At times tense, this exhibition of intriguing works is rich with symbolism and explores personal narratives, redefined through striking visual means.
Sydney Lancaster uses a vast array of media and approaches in her work. The works depict and describe birds’ nests and mediate between the reality of the nest as an object, versus the emotional and psychological significance that we, as humans, attach to them. Lancaster’s nests evoke ideas of home and security in opposing ways. While functioning as empty spaces, suggesting a sense of absence and longing, they also conjure notions of growth, nurturance and protection.
Poignant book works by Susan Seright seek to expose social misconceptions of bipolar disorder. By pitting reality with perception, Seright uses these sculptural forms to break free of social stigmas and speak out about her personal journey with mental health challenges. Recognizing opponents such as light and dark and inertia and chaos in her books, we hear a story within a story, assembled from opposing parts: the original book and its carved away pieces.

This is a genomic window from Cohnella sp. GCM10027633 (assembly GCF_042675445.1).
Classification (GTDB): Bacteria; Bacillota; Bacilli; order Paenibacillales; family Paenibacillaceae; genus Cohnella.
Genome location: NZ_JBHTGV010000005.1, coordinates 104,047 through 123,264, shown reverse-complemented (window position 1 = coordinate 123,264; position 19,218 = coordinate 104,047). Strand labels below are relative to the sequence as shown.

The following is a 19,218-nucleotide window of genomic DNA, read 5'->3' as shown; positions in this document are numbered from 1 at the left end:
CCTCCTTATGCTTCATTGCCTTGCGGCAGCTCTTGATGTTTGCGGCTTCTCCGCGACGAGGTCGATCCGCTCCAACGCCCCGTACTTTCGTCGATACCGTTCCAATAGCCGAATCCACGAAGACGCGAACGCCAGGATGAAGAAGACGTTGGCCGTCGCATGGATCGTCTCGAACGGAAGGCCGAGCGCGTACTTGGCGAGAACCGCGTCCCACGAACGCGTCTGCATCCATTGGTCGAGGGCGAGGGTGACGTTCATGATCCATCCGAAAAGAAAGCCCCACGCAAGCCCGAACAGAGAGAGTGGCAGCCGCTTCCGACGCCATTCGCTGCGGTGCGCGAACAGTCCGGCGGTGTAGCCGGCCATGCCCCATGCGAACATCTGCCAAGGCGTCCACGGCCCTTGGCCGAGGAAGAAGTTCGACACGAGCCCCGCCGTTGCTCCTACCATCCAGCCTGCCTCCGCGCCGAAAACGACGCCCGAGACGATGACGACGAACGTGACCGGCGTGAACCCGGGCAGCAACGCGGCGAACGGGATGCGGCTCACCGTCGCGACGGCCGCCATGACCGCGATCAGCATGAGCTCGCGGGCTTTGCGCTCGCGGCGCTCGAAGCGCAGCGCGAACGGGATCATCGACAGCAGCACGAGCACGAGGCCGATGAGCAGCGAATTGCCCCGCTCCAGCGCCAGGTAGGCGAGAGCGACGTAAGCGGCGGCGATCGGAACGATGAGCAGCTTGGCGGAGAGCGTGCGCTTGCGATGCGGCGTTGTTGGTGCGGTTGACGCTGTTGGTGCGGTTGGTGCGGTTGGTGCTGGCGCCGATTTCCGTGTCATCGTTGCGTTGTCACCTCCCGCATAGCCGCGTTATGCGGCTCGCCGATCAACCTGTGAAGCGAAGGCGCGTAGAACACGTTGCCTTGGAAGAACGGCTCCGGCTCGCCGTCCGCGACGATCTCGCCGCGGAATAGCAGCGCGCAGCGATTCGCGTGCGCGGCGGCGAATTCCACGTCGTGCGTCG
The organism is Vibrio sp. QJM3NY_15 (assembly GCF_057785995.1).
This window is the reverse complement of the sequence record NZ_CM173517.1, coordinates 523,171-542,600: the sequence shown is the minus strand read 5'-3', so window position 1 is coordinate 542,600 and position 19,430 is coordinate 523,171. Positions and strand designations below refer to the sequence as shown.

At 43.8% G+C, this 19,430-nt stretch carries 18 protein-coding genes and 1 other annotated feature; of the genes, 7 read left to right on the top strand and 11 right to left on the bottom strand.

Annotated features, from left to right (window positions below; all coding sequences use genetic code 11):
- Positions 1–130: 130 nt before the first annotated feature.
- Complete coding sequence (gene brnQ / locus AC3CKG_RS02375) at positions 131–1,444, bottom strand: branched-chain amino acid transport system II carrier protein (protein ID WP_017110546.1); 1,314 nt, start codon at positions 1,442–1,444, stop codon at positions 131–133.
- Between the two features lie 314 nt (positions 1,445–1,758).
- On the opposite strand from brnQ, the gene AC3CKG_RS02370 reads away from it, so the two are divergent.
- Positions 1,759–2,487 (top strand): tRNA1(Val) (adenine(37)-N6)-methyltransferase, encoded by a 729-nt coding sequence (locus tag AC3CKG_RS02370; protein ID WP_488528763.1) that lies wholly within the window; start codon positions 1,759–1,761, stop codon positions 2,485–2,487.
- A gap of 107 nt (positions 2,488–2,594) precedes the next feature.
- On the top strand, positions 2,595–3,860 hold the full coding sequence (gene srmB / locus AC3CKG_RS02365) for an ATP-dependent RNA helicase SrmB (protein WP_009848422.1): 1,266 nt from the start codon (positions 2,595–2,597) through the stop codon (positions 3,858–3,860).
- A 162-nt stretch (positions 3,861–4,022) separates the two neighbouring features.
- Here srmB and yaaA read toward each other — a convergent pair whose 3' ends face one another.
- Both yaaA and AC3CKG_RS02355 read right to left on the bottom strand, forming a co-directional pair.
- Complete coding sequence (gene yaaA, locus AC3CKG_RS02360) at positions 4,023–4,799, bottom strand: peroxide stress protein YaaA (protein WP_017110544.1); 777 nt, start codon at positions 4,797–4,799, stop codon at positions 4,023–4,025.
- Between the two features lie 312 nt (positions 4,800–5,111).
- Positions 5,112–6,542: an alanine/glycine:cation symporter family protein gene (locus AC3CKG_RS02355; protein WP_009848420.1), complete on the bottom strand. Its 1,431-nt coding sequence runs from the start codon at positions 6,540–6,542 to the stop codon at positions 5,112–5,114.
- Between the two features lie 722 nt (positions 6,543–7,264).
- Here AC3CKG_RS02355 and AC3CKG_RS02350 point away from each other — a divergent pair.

A series of self portraits by Claire Uhlick, painted from her personal experience of loss, explore ideas of emotional reality. The works depict the artist falling into oblivion, captured in a fleeting moment of precarious balance between control and loss of control. In each painting, the figure is enveloped by negative space, a moment captured from a falling dream. A strange ambiguousness emanates from the artist’s elusive expression which seems to fluctuate between distress and serenity. Uhlick is interested in the obscurity of dreams, memory and imagination and how they impact human consciousness.